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    Here's an odd question. If it's true that there's actual misinformation and mishandling of this disappearance, is there any way another country can step in and demand to assist in this investigation? China, perhaps? Since the plane was heading to Beijing? Not checking out the pilots home for over a week seemed like a pretty bad call. I would think within 24 hours of the disappearance, someone would have paid a visit to the homes. Even if these men are completely innocent, which they may be, it seems like the least they would do is start with the pilot's and their homes.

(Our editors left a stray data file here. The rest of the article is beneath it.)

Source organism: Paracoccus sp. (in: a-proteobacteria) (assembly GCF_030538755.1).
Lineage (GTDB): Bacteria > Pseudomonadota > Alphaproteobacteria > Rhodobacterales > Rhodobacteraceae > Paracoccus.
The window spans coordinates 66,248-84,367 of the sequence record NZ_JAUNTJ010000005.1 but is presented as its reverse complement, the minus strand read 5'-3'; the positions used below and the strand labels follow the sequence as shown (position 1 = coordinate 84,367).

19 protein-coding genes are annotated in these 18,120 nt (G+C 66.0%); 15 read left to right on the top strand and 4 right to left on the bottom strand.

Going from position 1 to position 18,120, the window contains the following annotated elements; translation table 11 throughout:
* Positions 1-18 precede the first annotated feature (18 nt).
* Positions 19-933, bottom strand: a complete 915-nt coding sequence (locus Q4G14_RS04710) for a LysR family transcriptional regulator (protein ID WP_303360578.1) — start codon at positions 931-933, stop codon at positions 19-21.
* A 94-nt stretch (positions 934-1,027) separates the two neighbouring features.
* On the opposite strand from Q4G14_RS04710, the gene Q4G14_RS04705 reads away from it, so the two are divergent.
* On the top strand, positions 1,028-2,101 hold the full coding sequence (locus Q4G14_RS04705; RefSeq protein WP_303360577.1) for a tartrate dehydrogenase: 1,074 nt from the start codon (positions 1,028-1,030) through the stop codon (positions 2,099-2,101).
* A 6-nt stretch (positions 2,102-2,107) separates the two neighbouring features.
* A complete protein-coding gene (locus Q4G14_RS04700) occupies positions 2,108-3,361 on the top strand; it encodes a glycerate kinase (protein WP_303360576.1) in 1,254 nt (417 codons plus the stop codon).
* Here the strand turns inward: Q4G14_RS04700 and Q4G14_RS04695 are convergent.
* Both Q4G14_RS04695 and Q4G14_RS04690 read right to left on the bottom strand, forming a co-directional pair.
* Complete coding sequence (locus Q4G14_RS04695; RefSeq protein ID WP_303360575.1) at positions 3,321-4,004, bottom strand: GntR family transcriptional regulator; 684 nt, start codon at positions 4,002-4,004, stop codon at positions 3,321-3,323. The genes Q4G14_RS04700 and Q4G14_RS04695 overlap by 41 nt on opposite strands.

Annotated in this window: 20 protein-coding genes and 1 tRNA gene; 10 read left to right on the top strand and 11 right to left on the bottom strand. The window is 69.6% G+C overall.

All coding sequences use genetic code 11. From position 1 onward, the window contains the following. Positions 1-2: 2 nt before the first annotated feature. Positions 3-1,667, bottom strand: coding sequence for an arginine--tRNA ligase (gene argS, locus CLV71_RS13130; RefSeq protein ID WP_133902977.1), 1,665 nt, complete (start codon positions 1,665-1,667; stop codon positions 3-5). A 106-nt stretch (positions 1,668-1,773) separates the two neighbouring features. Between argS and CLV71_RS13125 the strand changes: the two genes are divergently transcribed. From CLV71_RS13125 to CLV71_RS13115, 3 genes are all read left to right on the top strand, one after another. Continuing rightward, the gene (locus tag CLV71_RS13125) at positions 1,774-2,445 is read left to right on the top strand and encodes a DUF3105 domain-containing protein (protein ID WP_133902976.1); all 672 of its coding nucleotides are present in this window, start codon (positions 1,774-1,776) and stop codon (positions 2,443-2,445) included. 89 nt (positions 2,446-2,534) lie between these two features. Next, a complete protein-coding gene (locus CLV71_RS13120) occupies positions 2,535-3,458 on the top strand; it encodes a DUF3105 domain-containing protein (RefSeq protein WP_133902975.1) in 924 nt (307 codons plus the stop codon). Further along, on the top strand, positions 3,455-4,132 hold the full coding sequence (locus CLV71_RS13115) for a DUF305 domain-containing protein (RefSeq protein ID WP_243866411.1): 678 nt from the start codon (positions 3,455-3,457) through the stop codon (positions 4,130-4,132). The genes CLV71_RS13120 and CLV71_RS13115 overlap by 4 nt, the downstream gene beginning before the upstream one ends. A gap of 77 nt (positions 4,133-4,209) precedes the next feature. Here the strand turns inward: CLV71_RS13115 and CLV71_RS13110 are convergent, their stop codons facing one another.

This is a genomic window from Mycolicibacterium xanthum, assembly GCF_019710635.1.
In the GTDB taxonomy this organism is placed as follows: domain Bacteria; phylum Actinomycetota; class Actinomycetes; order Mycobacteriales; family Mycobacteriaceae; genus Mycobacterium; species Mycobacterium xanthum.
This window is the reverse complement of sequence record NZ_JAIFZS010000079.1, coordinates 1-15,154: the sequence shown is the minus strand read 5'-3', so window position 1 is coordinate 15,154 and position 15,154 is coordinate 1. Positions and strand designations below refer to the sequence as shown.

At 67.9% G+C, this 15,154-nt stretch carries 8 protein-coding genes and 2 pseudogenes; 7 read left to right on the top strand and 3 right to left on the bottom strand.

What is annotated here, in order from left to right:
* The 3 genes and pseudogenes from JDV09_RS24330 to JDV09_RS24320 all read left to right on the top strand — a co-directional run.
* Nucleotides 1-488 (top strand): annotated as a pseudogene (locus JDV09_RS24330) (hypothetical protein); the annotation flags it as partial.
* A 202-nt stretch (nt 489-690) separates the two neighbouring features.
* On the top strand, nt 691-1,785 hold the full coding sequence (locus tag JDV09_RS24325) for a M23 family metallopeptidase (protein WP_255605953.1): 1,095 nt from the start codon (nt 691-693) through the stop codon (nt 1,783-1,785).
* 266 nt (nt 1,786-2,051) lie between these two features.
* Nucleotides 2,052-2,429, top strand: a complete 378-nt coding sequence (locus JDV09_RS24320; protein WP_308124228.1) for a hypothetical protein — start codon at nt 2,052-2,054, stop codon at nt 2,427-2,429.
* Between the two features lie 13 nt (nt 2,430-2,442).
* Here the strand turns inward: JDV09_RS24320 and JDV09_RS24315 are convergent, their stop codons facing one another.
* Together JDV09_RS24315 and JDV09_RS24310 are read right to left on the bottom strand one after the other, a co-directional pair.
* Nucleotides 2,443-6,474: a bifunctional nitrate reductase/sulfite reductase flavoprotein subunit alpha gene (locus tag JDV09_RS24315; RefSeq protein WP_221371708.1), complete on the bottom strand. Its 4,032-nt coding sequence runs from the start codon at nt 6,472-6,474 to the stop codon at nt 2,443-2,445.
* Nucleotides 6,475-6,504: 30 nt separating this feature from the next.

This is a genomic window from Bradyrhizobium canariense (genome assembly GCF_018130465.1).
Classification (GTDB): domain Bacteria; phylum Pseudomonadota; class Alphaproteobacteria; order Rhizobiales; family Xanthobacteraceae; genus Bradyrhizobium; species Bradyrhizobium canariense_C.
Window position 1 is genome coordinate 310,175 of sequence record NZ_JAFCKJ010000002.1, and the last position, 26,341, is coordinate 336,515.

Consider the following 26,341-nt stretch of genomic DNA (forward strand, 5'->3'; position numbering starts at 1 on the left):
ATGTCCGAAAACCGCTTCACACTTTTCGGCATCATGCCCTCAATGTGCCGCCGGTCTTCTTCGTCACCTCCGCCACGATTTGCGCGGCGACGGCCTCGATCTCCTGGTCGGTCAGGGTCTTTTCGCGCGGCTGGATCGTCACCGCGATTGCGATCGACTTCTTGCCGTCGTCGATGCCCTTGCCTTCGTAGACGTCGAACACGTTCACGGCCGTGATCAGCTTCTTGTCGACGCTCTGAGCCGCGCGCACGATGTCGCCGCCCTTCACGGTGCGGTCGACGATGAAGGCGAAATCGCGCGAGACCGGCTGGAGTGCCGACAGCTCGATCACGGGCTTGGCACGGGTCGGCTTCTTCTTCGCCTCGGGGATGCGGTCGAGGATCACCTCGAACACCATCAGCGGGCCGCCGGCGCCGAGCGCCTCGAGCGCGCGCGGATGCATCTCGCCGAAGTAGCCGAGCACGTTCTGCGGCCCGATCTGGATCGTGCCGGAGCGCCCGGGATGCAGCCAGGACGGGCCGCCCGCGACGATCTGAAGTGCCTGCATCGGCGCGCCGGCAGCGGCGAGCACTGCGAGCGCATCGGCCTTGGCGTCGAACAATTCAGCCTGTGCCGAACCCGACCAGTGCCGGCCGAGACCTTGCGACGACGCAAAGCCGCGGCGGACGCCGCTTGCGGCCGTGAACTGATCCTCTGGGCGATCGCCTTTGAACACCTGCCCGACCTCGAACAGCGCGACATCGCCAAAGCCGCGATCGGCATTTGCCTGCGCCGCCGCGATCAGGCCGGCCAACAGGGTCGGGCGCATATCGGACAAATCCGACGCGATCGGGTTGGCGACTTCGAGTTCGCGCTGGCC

8. #203
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    I think the apparent chaos, omissions and illogical sequence of events is all part of the coverup. They don't want anyone to join up the dots. If this is a shot down/cover up we will probably never know what happened unless someone "in the know" blabs. The majority of pax were Chinese so it's odd their Govt is taking such a back seat.

    But a lot of this is all tied up with the Asian hatred of "Losing Face" so nobody will ask for help and nobody will offer it.
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  9. #204
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    Doesn't Australia and Indonesia kind of lead the search? (Or maybe I am confusing something..)

    Right now I (want to) believe that there was fire in the cockpit, they switched everything off, decided to flight to an airport but in the meantime, they died and that's why they were flying until they had no fuel.

  10. #205